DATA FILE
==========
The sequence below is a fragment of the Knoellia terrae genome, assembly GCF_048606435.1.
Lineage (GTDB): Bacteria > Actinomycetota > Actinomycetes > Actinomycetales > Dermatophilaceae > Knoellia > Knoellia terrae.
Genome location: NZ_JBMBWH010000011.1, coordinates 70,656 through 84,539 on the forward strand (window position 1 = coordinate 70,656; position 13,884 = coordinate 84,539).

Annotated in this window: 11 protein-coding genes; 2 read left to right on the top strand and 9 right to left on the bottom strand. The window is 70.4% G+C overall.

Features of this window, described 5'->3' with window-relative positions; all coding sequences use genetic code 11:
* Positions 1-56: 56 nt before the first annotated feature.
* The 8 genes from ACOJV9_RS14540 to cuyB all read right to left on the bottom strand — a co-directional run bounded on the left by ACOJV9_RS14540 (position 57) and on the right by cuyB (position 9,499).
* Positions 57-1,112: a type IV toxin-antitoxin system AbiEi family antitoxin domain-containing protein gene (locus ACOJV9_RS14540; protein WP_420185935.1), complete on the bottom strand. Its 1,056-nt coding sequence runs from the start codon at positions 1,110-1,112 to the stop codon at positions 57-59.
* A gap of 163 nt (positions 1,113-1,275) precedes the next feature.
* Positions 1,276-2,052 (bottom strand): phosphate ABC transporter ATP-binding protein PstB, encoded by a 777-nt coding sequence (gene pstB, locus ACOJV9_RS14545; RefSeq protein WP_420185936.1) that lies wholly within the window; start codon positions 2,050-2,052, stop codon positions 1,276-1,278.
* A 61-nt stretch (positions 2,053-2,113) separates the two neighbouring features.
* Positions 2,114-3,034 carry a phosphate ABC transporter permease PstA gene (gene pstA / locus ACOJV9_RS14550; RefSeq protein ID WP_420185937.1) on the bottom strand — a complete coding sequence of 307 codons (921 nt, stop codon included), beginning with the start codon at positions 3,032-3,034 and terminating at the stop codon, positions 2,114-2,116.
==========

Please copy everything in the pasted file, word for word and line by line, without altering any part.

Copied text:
The sequence below is a fragment of the Knoellia terrae genome, assembly GCF_048606435.1.
Lineage (GTDB): Bacteria > Actinomycetota > Actinomycetes > Actinomycetales > Dermatophilaceae > Knoellia > Knoellia terrae.
Genome location: NZ_JBMBWH010000011.1, coordinates 70,656 through 84,539 on the forward strand (window position 1 = coordinate 70,656; position 13,884 = coordinate 84,539).

Annotated in this window: 11 protein-coding genes; 2 read left to right on the top strand and 9 right to left on the bottom strand. The window is 70.4% G+C overall.

Features of this window, described 5'->3' with window-relative positions; all coding sequences use genetic code 11:
* Positions 1-56: 56 nt before the first annotated feature.
* The 8 genes from ACOJV9_RS14540 to cuyB all read right to left on the bottom strand — a co-directional run bounded on the left by ACOJV9_RS14540 (position 57) and on the right by cuyB (position 9,499).
* Positions 57-1,112: a type IV toxin-antitoxin system AbiEi family antitoxin domain-containing protein gene (locus ACOJV9_RS14540; protein WP_420185935.1), complete on the bottom strand. Its 1,056-nt coding sequence runs from the start codon at positions 1,110-1,112 to the stop codon at positions 57-59.
* A gap of 163 nt (positions 1,113-1,275) precedes the next feature.
* Positions 1,276-2,052 (bottom strand): phosphate ABC transporter ATP-binding protein PstB, encoded by a 777-nt coding sequence (gene pstB, locus ACOJV9_RS14545; RefSeq protein WP_420185936.1) that lies wholly within the window; start codon positions 2,050-2,052, stop codon positions 1,276-1,278.
* A 61-nt stretch (positions 2,053-2,113) separates the two neighbouring features.
* Positions 2,114-3,034 carry a phosphate ABC transporter permease PstA gene (gene pstA / locus ACOJV9_RS14550; RefSeq protein ID WP_420185937.1) on the bottom strand — a complete coding sequence of 307 codons (921 nt, stop codon included), beginning with the start codon at positions 3,032-3,034 and terminating at the stop codon, positions 2,114-2,116.